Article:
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WA CHARTERS, Wednesday, May 16, 2001

Dear Friends,

The current (5/21/01) issue of Time Magazine includes the magazine's "schools of the year." There is a winner and runner-up in three categories: elementary schools, middle schools, and high schools.

According to Time Magazine, the best elementary school in the nation is a charter school -- the Accelerated School in South-Central L.A.

A copy of the article is below. Better yet, buy a copy at the newsstand and share it with your family, friends & colleagues.

Some day, charter schools will be a choice offered to the children, parents, and educators of Washington state. Until that happy day, the least we can do is applaud the achievements of charter schools elsewhere.

Hold the vision! Our time will come.

Jim
Jim & Fawn Spady, co-directors,
Education Excellence Coalition
4426 - 2nd Avenue NE
Seattle, WA 98105-6191
Jim office phone: 206/634-0589
Jim & Fawn home phone: 425/434-7440
Jim e-mail address: JimSpady@WAcharterschools.org


Time Magazine, May 21, 2001, pp. 72-73
http://www.time.com
/time/covers/
1101010521
/elem_accelerated.html

ELEMENTARY SCHOOL OF THE YEAR:
The Accelerated School/Los Angeles (a charter school)

Like a Free Private Academy
A charter school challenges inner-city kids with tough coursework - and engages them with art and yoga

By Dan Cray

Zachary Johnson has a familiar complaint about his school: the cafeteria food stinks. In most places, such gripes fall upon deaf ears. But Zachary, 13, attends the Accelerated School in South Central Los Angeles, where the teachers are determined to make school both challenging and attractive. Says Zachary, who helped persuade administrators to add a salad bar: "The teachers actually listen to you, and you don't find that in other schools around here."

Nor do you find many inner-city schools with the academic results produced at Accelerated, which serves Grades K through 8 - and, as a charter school, is free of much of the red tape that often chokes other institutions. While some states have begun to question whether most charter schools outperform regular public schools, the Stanford Achievement Test scores at Accelerated have jumped 93% since 1997, with increases of 35% in reading and 28% in math last year alone.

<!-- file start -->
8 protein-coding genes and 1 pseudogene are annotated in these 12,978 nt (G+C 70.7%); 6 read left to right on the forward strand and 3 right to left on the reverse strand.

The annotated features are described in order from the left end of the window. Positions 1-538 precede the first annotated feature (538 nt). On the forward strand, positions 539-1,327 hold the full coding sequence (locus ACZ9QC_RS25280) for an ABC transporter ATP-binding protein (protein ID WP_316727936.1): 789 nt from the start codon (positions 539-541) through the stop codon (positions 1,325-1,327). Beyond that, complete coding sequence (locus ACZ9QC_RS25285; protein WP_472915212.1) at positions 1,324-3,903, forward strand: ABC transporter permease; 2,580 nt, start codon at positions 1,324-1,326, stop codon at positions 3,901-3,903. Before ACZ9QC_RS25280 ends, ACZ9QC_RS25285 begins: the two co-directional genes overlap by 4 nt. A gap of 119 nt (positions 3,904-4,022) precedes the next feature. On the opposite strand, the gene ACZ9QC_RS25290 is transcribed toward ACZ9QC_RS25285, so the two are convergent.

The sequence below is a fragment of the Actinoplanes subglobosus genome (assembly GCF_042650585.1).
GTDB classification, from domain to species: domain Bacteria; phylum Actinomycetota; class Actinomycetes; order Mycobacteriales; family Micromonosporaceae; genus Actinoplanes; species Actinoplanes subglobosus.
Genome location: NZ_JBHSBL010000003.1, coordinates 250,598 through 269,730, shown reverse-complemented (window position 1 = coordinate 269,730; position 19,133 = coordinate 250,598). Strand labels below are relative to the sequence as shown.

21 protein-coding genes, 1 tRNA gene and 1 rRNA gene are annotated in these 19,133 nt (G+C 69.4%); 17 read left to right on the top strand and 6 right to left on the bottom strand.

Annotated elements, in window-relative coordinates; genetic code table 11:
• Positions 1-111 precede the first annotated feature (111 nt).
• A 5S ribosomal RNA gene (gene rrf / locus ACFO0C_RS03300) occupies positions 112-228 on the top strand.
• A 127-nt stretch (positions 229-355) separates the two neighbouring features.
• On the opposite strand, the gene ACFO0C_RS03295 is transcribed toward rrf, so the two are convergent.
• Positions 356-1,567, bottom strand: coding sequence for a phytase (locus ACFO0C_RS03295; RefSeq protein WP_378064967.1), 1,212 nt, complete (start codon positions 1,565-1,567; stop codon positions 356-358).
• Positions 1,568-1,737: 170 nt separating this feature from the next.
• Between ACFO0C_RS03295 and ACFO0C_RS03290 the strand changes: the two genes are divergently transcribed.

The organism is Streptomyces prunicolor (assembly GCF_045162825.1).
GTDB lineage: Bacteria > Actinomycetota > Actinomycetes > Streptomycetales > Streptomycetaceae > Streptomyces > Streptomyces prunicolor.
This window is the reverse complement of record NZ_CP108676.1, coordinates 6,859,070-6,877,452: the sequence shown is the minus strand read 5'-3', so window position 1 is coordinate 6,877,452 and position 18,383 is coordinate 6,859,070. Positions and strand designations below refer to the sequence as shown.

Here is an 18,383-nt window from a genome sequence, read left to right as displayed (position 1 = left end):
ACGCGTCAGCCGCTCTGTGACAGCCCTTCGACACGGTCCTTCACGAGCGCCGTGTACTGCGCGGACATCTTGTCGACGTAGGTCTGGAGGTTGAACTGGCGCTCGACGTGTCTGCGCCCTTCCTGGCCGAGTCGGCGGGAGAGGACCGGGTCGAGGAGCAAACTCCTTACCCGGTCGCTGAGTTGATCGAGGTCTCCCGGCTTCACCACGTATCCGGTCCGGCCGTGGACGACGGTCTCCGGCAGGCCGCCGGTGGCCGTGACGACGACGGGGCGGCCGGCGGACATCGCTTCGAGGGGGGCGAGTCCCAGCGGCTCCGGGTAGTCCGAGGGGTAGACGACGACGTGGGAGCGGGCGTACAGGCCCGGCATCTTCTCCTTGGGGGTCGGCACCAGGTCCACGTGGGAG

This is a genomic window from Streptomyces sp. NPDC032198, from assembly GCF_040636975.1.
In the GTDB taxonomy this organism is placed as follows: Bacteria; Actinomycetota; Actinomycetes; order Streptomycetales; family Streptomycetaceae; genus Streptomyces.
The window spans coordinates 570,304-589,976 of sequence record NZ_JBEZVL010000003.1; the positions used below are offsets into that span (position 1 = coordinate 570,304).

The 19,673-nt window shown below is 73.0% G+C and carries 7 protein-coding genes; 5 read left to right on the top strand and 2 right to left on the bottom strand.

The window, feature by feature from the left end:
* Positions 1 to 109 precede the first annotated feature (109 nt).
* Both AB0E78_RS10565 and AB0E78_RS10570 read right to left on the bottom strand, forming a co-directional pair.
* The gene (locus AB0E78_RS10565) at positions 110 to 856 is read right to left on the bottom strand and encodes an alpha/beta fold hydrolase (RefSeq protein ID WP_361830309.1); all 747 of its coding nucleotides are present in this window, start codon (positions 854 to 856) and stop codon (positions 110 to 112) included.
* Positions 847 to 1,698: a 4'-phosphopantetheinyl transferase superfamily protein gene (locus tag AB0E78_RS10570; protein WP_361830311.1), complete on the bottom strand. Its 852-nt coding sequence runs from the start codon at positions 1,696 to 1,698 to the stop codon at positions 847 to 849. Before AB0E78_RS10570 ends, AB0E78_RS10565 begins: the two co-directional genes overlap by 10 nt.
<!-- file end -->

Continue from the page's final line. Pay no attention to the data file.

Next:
School officials credit their success in part to their 97% average attendance rate, which in turn is boosted by classes that emphasize art, poetry and yoga along with arithmetic and grammar. "Unless you're fully engaging the mind and body of the children, they're not going to be as productive," says Kevin Sved, 34, the school's co-founder. Accelerated says it outperformed the community's other public schools by 270% on last year's standardized tests. "It's like a $20,000 private school without the tuition," says Mario Ortega, 37, a mortgage banker who transferred his two children there from a private academy. "I never expected to find quality education in South Central Los Angeles."

Infamous as the scene of the 1992 Los Angeles riots, South Central is populated mostly by hardworking Latino and black families. Half its residents never completed ninth grade. Forty-three percent of its households earn less than $15,000 a year. The lure of crime and drugs is always whispering just down the alley. Yet Accelerated shows that even in this setting, academic excellence is possible.